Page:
What do the movie studio Pixar and the Empire State Building have in common?

They are both famously successful endeavours that exemplify what Professor Bent Flyvbjerg calls the ‘think slow, act fast’ principle of good project management, one of 11 heuristics he identifies as fundamental to better project leadership.

Professor Flyvbjerg is the leading international expert on megaprojects. His latest book, co-authored with Dan Gardner, is How Big Things Get Done: the Surprising Factors Behind Every Successful Project, from Home Renovations to Space Exploration.

Book cover of "How Big Things Get Done"

“Pixar captured my attention because they’re great movies, but also because they have done 20 plus blockbusters in a row,” Professor Flyvbjerg said.

Adapting the title of Daniel Kahneman’s best-selling book on cognitive heuristics, Professor Flyvbjerg says thinking slow and acting fast is a sound approach to any project, large or small.

Pixar has produced more than 26 highly successful feature films, including Toy Story and Monsters Inc, by usually following an eight-stage script development process before filming starts.

“This is the thinking slow phase at Pixar (lasting) about two years,’ Professor Flyvberg said.

This slow planning stage allows for iteration, learning experiences and productive feedback during a relatively inexpensive phase of the project.

“And then they start shooting and that’s the acting fast.”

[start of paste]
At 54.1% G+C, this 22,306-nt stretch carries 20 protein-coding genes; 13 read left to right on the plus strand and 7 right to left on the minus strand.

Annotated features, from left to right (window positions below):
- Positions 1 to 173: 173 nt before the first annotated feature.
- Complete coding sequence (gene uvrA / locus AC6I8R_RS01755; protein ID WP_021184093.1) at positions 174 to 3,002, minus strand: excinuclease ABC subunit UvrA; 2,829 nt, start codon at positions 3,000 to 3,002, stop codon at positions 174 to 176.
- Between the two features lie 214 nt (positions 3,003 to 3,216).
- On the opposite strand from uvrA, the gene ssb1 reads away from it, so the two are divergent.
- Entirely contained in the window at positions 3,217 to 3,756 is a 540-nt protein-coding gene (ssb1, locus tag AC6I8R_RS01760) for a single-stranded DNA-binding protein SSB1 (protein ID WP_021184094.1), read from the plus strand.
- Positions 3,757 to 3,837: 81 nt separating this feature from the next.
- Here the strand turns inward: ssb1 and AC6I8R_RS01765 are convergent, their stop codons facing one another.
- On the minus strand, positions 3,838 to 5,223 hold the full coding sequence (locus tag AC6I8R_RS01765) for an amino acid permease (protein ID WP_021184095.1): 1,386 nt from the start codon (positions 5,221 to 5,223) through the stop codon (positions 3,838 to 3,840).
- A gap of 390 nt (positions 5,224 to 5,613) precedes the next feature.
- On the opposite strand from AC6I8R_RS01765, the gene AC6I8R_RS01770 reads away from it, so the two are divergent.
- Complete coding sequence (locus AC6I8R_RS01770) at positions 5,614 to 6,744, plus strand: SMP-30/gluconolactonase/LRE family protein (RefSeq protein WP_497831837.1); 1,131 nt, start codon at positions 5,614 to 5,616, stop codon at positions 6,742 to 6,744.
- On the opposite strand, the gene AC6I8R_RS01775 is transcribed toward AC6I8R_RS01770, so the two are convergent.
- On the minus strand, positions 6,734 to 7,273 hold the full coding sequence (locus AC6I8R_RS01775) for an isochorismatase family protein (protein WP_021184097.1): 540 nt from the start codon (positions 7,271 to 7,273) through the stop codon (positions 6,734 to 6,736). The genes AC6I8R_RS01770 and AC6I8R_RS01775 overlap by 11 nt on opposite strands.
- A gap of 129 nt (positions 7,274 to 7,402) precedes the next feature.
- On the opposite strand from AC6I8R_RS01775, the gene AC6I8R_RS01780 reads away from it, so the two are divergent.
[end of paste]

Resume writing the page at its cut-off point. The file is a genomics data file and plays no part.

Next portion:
A fast production schedule closes the window during which things can go wrong, helping to minimise risk during the high-cost phase of the project.

“The shooting is on these expensive animation computers. They hire-in famous Hollywood actors who are doing the voiceovers for the final version of the film. They bring in expensive composers who are composing the music for the film and so on – but only in this (final) phase.”

Replication reaps rewards

The Empire State Building took less than two years to build and was 17% under budget. It exemplifies another of Professor Flyvbjerg’s project rules – ‘build with Lego’.

“They used a modular design,’ Professor Flyvbjerg explained.

“They had completely designed the building from top to bottom, and they did it in a way where the majority of floors were exactly like other floors. (The builders) said ‘we actually did not build a skyscraper, we just built the same floor 100 plus times, and then we stacked them on top of each other’.”

Flyvbjerg says all project managers – including those running software and IT projects, can build ‘positive learning curves’ into their process by the simple habit of replication.

“You need to do things in a way where you replicate something over and over. Because when you do that you get what we call positive learning curves. It means that you get better and better, you get faster and you get cheaper at whatever you’re doing. And that’s exactly what happened on the Empire State Building.”

He’s got a big list

Drawing on a database of more than 10,000 projects Professor Flyvbjerg has ranked types of projects from the most successful to the least.

The “top performers, at the good end of the curve” are solar farms followed by wind power plants and then conventional power plants such as oil, gas and coal.